The website, entitled “Hypocrite Henry,” claims the Palmetto State’s governor “is just like every other career politician – he says one thing, but does another.”
“Conservatives have been betrayed by politicians like Henry McMaster for years,” Warren said in unveiling the site. “We deserve a governor who will live up to the conservative principles the people of South Carolina believe in – that’s why I’m running for governor.”
According to Warren, McMaster (below) has talked the talk but failed to walk the walk on several issues: Abortion, ethics reform and cutting spending.
(Click to view)
On abortion, Warren slammed McMaster for endorsing liberal S.C. Senate leaders Hugh Leatherman and Luke Rankin – both of whom joined with Democrats earlier this year in defeating a sweeping pro-life bill.
That shouldn’t really come as a surprise, though. Both Leatherman and Rankin are Democrats … they just switched party labels when it became electorally convenient for them to do so.
Also it’s worth noting McMaster’s endorsements of both liberal politicians came before their votes on the abortion bill (not that we are in the business of defending the scandal-scarred, ideologically inconsistent incumbent).
On ethics reform, Warren recalled McMaster’s campaign contributions scandal from several years ago – as well as his 2016 run-in with former governor Nikki Haley over a watered-down ethics reform bill the latter was championing.
According to Haley, McMaster was responsible for “killing ethics reform.”
Is this a legitimate hit? Yes and no …
Finally, on the spending front Warren criticized McMaster for going back on his word regarding the acceptance of a security detail during his tenure as lieutenant governor from 2015 to 2017.
“Despite promising otherwise, McMaster kept his security detail as lieutenant governor – costing taxpayers more than $630,000,” the website stated.
That’s true … although we believe Warren could have found far more substantive fiscal hypocrisies with with to assail McMaster.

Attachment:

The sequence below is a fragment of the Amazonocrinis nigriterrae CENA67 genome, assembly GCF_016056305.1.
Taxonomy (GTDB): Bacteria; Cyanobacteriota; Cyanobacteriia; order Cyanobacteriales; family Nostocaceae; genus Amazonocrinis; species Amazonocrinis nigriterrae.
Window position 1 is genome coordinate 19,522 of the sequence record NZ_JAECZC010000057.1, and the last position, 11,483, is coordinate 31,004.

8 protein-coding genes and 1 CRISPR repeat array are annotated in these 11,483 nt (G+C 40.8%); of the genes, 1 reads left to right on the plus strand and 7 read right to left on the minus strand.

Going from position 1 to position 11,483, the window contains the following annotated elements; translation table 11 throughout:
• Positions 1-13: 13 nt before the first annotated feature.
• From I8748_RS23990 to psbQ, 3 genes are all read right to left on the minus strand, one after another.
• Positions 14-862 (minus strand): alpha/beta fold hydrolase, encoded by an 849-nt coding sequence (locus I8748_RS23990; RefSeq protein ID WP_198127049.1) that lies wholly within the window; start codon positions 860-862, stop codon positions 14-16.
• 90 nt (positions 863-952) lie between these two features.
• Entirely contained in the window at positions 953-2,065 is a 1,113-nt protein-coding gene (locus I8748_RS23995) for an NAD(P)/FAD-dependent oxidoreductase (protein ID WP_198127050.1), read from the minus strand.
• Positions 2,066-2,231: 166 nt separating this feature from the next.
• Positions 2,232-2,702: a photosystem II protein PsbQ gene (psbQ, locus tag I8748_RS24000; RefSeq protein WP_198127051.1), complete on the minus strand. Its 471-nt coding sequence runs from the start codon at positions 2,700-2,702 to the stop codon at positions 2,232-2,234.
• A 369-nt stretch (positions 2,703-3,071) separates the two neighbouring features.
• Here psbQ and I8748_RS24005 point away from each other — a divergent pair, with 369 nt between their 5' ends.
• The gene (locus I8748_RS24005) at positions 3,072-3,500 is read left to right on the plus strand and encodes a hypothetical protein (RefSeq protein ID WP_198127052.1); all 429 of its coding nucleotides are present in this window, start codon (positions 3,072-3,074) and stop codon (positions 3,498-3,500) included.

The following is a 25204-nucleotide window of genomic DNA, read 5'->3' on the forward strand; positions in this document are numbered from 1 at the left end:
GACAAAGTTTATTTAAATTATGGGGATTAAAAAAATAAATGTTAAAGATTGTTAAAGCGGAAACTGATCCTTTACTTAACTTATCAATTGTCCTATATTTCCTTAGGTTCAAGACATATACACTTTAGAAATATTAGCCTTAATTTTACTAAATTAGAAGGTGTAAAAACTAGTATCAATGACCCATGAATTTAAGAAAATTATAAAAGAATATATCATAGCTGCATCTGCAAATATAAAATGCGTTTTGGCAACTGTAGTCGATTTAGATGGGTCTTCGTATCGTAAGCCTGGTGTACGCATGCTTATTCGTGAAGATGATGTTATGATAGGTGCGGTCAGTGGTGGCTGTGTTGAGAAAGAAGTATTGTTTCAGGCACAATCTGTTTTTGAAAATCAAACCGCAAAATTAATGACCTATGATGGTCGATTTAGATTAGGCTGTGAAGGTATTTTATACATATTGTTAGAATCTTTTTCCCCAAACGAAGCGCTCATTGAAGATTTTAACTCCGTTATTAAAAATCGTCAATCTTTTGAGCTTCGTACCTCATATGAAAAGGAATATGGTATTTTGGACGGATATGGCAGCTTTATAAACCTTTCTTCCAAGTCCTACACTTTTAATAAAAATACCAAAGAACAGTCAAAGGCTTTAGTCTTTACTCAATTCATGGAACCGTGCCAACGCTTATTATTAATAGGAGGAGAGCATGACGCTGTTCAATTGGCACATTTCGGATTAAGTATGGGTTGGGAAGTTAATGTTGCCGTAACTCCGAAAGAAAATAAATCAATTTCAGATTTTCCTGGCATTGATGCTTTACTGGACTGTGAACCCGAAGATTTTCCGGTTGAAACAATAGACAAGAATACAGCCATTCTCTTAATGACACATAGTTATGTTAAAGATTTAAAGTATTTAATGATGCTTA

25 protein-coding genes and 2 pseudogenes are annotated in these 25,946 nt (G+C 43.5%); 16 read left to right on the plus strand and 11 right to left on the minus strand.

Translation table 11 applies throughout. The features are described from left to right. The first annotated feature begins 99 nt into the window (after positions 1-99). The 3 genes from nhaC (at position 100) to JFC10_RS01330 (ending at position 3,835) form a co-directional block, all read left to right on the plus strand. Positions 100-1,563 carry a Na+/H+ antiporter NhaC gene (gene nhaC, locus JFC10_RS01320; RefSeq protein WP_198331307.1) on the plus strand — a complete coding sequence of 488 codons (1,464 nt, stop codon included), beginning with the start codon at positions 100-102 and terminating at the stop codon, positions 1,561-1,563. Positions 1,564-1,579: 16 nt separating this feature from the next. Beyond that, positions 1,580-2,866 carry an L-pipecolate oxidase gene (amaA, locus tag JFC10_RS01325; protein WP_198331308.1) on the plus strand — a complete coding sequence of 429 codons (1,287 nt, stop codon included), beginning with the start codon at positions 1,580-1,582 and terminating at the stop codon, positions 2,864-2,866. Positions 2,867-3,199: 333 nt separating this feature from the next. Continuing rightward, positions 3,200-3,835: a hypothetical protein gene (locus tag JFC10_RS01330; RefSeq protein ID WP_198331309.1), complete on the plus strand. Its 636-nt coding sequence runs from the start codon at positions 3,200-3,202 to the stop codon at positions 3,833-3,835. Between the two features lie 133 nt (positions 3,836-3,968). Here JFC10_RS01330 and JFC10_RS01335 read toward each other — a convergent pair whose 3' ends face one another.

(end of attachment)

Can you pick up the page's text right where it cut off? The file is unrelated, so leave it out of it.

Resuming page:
Still, we don’t argue with his conclusion …
“The last thing government needs is someone who can’t keep his word,” he said. “We need a true conservative outsider with business experience to bring reform to Columbia.”
Warren’s supporters liked the site … but questioned his focus. Rather than slamming McMaster, they said the 39-year-old Marine – whose military service is featured prominently in his ads – should be going after Lowcountry labor attorney Catherine Templeton.
Most internal polls we’ve been shown have Templeton solidly in second place in this race – receiving anywhere from 20-25 percent support among South Carolina GOP primary voters (McMaster is currently polling at or just below 40 percent). Warren’s barrage of television ads have him climbing in the polls – but it remains to be seen whether he can catch Templeton prior to the June 12 primary date.
Why does this matter?
In a South Carolina partisan primary election involving more than two contestants, if no candidate receives a majority of votes on the first ballot – i.e. fifty percent plus one – then the top two finishers square off two weeks later in a runoff election. Despite his campaign’s near-total lack of competence, McMaster is all but guaranteed of being in the runoff against either Templeton or Warren.
“Seems to me like Warren should be focusing on Templeton instead of Foghorn,” one Warren backer told us, referring to the governor’s famous nickname. “Not sure I understand the strategy. He needs to focus on her. Henry is already vulnerable.”
That’s true …
And while several of Warren’s television ads have referenced “no-bid contracts” similar to those Templeton received during her tenure in former governor Haley’s cabinet, none of those spots have connected the issue to her.
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